authoritarianism  autocracies  category_errors  China  Colleges_&_Universities  Crimea  curriculum  David_Brooks  death_by_a_thousand_cuts  dilemmas  diplomacy  geopolitics  grand_strategy  insouciance  international_system  Iran  liberal_pluralism  multiple_stressors  obliviousness  power_plays  power_to_obstruct  rogue_actors  Russia  self-congratulatory  South_China_Sea  stratagems  strategic_thinking  strategy  Walter_Russell_Mead  worst_of_all_worlds  Yale 
april 2014 by jerryking
Islands of ill dispute – between China and Japan - The Globe and Mail
Nov. 27 2013 | The Globe and Mail |editorial.

The United States is right to have ignored China’s declaration of an air-defence zone over a group of disputed islands in the East China Sea. The islands themselves – tiny, uninhabited lumps of land – are insignificant. But China’s declaration of a kind of airborne sovereignty over them amounts to a unilateral and unacceptable escalation of a low-level conflict. It raises tensions between China and Japan, and threatens to destabilize the entire region, since China has similar, ongoing disputes with Vietnam, the Philippines and other maritime neighbours.
China  Japan  U.S.  conflicts  editorials  South_China_Sea  maritime  sovereignty  Asia_Pacific  disputes  provocations 
december 2013 by jerryking
James Webb: The South China Sea's Gathering Storm - WSJ.com
August 20, 2012 | WSJ | By JAMES WEBB
All of East Asia is waiting to see how the U.S. will respond to China's aggression.

As the region has grown more prosperous, the sovereignty issues have become more fierce. Over the past two years Japan and China have openly clashed in the Senkaku Islands, east of Taiwan and west of Okinawa, whose administration is internationally recognized to be under Japanese control. Russia and South Korea have reasserted sovereignty claims against Japan in northern waters. China and Vietnam both claim sovereignty over the Paracel Islands. China, Vietnam, the Philippines, Brunei and Malaysia all claim sovereignty over the Spratly Islands, the site of continuing confrontations between China and the Philippines........History teaches us that when unilateral acts of aggression go unanswered, the bad news never gets better with age. Nowhere is this cycle more apparent than in the alternating power shifts in East Asia. As historian Barbara Tuchman noted in her biography of U.S. Army Gen. Joseph Stillwell, it was China's plea for U.S. and League of Nations support that went unanswered following Japan's 1931 invasion of Manchuria, a neglect that "brewed the acid of appeasement that . . . opened the decade of descent to war" in Asia and beyond.
Barbara_Tuchman  China  Vietnam  Philippines  maritime  Asia_Pacific  sovereignty  conflicts  South_China_Sea 
january 2013 by jerryking
Why China and Japan Can’t Get Along - NYTimes.com
By ODD ARNE WESTAD
Published: January 6, 2013

few economies and societies on earth more complementary than China’s and Japan’s. The Chinese are relatively young, poor and restless and fiercely committed to economic growth. The Japanese are relatively old and sated, but technologically advanced and devoted to guarding their high standard of living. Proximity would seem to make the two nations ideally suited to benefit from each other.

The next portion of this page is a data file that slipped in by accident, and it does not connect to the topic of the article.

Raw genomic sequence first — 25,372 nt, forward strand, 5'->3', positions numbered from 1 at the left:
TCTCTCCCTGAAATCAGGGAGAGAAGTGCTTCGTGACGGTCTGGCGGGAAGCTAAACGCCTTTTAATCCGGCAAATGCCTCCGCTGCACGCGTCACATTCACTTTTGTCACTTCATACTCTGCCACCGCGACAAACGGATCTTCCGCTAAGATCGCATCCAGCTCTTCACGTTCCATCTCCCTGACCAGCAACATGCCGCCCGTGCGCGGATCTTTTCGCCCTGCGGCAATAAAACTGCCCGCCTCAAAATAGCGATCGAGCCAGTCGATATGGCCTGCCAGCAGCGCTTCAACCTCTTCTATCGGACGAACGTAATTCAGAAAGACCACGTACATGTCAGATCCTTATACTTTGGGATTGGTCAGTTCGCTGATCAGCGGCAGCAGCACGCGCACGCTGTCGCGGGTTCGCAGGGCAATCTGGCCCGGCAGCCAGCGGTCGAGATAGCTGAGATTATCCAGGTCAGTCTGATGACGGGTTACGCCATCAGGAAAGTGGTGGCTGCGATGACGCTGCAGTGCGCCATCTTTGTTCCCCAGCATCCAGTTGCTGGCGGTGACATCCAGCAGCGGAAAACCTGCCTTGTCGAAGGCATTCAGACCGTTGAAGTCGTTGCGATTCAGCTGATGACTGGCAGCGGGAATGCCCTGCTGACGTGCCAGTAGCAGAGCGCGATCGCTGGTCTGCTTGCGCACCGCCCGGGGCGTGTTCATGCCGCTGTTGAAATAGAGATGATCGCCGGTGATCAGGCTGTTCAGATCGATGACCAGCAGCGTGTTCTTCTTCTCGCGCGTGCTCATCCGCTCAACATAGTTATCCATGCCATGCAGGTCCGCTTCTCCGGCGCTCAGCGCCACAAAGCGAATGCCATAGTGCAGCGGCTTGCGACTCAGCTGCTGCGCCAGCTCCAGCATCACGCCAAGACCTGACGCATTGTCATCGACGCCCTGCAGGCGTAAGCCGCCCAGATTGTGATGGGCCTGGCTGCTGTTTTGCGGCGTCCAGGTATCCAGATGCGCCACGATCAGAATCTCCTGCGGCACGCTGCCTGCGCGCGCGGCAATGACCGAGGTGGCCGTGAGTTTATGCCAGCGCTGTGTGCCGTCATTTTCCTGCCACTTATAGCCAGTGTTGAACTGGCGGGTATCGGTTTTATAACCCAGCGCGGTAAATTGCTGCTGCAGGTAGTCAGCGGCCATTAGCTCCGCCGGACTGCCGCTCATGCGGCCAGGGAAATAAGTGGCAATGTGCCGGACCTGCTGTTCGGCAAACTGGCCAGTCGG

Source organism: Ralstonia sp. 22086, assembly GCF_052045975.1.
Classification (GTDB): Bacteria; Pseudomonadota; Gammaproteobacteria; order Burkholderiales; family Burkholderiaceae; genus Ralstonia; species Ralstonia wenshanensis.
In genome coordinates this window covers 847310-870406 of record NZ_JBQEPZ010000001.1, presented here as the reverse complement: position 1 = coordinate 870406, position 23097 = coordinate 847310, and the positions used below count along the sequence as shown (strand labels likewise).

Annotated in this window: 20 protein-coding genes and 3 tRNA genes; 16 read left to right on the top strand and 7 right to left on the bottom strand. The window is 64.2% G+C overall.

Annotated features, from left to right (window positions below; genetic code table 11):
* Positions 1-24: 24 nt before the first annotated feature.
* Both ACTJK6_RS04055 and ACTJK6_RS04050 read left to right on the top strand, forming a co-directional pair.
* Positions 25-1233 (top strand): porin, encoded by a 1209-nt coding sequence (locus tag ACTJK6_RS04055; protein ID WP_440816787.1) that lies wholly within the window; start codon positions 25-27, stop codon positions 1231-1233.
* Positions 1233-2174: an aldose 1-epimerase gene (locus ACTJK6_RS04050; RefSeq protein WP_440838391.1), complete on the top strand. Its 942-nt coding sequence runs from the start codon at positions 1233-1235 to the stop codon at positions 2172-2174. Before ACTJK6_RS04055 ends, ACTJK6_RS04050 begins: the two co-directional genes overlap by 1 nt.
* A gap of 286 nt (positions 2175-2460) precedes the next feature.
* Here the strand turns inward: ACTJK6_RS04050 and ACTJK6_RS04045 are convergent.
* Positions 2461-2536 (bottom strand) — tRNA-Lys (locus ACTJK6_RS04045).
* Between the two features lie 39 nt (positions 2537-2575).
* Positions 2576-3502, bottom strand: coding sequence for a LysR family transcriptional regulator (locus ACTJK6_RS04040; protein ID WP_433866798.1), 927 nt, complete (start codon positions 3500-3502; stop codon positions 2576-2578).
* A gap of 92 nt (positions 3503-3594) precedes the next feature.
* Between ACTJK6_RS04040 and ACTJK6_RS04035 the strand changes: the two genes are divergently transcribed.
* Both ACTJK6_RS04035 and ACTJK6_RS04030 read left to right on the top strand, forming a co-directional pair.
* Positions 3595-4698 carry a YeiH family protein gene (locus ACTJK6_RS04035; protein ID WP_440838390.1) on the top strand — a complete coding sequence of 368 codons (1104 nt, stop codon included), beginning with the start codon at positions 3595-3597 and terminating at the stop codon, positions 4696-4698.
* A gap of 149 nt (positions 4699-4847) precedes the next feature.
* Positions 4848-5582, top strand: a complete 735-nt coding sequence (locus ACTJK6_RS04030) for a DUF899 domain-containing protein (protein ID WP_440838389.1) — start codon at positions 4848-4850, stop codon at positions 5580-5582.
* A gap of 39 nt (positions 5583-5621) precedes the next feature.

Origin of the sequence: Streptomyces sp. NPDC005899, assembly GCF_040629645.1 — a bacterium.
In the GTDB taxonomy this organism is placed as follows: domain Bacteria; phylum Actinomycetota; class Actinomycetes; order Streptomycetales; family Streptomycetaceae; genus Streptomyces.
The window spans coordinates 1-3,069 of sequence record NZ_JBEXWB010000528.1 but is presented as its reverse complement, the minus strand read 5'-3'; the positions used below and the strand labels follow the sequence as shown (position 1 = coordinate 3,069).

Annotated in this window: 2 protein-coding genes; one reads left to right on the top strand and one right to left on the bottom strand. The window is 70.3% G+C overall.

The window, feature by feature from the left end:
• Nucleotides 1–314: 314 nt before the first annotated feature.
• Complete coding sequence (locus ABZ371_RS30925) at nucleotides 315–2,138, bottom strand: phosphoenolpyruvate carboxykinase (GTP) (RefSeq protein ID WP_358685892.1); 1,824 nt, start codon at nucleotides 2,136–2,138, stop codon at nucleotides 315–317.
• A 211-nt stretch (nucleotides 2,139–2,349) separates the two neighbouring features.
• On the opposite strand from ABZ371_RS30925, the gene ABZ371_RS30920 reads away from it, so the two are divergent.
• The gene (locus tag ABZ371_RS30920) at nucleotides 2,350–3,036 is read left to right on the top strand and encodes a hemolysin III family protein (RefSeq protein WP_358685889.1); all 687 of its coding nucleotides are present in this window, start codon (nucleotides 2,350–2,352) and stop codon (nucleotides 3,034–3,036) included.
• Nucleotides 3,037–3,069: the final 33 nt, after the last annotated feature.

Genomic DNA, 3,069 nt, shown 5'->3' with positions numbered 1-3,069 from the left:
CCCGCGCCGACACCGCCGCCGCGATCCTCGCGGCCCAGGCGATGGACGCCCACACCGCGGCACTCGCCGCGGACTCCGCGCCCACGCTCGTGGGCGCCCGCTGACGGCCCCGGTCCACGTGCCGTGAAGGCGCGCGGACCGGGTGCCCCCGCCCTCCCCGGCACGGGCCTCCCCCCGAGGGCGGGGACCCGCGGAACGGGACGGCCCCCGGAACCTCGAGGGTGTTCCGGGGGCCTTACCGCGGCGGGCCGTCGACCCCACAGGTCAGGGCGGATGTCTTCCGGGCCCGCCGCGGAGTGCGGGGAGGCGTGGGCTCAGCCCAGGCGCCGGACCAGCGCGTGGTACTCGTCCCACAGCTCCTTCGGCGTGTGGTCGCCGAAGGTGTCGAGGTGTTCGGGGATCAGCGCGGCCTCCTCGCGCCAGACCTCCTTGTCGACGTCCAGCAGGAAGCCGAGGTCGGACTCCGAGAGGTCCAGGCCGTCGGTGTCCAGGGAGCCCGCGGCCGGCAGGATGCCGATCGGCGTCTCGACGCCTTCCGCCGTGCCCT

But Japan is afraid of China’s rise, because the Chinese economy is so much more dynamic than Japan’s. And China is troubled by Japan, because the island nation seems to act as an unsinkable American aircraft carrier just off its coast....Japan’s rise in the late 19th century was seen as an affront by China, which had always felt entitled to the mantle of regional leadership. Mao Zedong and other founders of the Chinese Communist Party adopted these views and bequeathed them to their successors.

Most Chinese today therefore regard Japan’s wealth, and its position as America’s main ally in Asia, as results of ill-gotten gains. Even when the Chinese state was at its weakest, in the late 19th and early 20th centuries, its elites felt that the Confucianism China had exported to its key neighbors — Korea, Japan and Vietnam — was the root of a common culture. Other countries in the “Confucian zone” were supposed to simply accept China’s natural leadership.

Beijing’s policies in the South China Sea today resemble those of the Qing empire, China’s last ruling dynasty, in the late 18th century. The emperor then, Qianlong, liked to speak to the “myriad nations” to the south as a father would address his children. Current Chinese leaders, who are exerting their influence in countries like Vietnam and Laos, echo his paternalism. ...
China  disputes  Japan  history  Asian  Asia_Pacific  Confucian  chauvinism  South_China_Sea  paternalism  19th_century  China_rising 
january 2013 by jerryking
A New Era of Gunboat Diplomacy - NYTimes.com
By MARK LANDLER
Published: November 12, 2011

For all its echoes of the 1800s, not to mention the cold war, the showdown in the South China Sea augurs a new type of maritime conflict — one that is playing out from the Mediterranean Sea to the Arctic Ocean, where fuel-hungry economic powers, newly accessible undersea energy riches and even changes in the earth’s climate are conspiring to create a 21st-century contest for the seas.